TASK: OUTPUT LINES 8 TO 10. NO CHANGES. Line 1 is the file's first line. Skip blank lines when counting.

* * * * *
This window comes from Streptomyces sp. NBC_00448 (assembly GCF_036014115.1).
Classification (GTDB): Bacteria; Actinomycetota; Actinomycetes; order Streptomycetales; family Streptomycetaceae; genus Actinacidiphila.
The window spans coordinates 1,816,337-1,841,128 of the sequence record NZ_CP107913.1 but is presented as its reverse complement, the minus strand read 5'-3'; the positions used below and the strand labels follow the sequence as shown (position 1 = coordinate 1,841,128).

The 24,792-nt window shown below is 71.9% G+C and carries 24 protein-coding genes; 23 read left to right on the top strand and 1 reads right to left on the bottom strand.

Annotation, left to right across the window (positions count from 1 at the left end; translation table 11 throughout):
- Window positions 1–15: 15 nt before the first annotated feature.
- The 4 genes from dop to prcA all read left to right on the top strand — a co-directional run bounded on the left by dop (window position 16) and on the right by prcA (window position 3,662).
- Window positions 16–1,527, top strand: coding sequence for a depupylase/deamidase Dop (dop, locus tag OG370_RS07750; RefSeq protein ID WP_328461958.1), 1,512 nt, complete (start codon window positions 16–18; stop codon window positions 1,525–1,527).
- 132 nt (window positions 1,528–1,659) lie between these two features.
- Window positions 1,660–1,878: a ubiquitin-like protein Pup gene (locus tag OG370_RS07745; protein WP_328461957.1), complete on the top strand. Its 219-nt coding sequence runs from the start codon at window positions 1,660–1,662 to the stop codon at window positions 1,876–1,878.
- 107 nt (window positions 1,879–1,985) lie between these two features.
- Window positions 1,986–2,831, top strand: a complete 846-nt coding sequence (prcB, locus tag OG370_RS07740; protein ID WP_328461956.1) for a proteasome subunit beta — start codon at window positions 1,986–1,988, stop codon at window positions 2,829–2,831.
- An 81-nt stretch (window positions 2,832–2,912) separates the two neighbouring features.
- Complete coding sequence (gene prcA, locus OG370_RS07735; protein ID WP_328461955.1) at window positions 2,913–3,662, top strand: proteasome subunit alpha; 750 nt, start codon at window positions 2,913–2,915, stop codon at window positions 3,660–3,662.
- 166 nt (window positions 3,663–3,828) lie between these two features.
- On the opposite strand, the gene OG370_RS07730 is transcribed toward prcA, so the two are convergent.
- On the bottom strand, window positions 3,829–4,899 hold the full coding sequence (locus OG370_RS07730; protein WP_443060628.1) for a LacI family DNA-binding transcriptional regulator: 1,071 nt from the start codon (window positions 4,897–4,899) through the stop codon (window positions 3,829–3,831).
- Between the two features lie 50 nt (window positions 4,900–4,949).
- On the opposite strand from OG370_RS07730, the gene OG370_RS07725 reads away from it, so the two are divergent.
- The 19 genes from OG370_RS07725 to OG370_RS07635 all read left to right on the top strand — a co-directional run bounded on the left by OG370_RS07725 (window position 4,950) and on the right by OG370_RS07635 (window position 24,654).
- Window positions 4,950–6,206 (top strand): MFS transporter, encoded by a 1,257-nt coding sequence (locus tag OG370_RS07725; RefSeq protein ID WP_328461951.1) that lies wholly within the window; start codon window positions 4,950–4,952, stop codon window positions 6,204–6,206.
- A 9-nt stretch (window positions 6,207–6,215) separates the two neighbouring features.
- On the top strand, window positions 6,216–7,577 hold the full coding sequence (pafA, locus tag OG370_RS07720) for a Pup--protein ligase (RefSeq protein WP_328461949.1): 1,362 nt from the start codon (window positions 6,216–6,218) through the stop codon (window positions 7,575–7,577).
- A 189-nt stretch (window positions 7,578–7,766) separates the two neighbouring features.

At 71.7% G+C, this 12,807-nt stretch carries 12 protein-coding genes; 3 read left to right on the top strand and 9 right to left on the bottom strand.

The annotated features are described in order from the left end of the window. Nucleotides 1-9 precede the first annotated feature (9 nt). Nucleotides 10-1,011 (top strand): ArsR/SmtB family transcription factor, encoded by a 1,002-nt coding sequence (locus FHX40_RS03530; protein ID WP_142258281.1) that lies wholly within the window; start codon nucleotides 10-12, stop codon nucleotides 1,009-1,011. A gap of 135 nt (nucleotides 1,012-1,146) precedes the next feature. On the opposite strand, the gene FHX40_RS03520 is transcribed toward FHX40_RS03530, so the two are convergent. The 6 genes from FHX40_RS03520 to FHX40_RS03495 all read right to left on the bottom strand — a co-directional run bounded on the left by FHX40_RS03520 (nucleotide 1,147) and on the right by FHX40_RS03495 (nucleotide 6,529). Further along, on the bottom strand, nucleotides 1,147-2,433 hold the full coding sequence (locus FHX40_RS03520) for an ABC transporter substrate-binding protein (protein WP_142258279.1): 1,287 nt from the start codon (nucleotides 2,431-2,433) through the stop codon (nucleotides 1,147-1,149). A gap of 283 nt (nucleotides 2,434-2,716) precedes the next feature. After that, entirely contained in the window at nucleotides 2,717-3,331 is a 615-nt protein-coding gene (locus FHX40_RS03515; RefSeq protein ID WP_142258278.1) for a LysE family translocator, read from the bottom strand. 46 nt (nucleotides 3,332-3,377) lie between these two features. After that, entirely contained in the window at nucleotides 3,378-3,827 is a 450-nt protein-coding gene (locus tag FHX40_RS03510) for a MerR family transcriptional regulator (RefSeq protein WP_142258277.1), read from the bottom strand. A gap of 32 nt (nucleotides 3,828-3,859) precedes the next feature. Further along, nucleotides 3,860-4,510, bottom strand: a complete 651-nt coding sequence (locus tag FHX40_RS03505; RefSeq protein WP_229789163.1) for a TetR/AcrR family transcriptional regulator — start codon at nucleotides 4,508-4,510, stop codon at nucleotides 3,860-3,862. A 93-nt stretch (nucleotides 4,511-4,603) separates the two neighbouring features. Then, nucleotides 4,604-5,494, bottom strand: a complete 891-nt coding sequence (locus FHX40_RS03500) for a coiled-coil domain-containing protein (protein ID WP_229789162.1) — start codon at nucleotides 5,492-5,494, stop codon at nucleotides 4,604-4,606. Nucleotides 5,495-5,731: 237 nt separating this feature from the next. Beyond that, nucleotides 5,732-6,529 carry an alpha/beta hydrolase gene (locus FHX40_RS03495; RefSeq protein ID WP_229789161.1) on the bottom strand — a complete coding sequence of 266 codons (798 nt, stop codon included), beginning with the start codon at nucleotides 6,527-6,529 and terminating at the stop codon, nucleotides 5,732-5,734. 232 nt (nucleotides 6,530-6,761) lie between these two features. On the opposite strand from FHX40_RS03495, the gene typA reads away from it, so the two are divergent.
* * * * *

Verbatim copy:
- Window positions 16–1,527, top strand: coding sequence for a depupylase/deamidase Dop (dop, locus tag OG370_RS07750; RefSeq protein ID WP_328461958.1), 1,512 nt, complete (start codon window positions 16–18; stop codon window positions 1,525–1,527).
- 132 nt (window positions 1,528–1,659) lie between these two features.
- Window positions 1,660–1,878: a ubiquitin-like protein Pup gene (locus tag OG370_RS07745; protein WP_328461957.1), complete on the top strand. Its 219-nt coding sequence runs from the start codon at window positions 1,660–1,662 to the stop codon at window positions 1,876–1,878.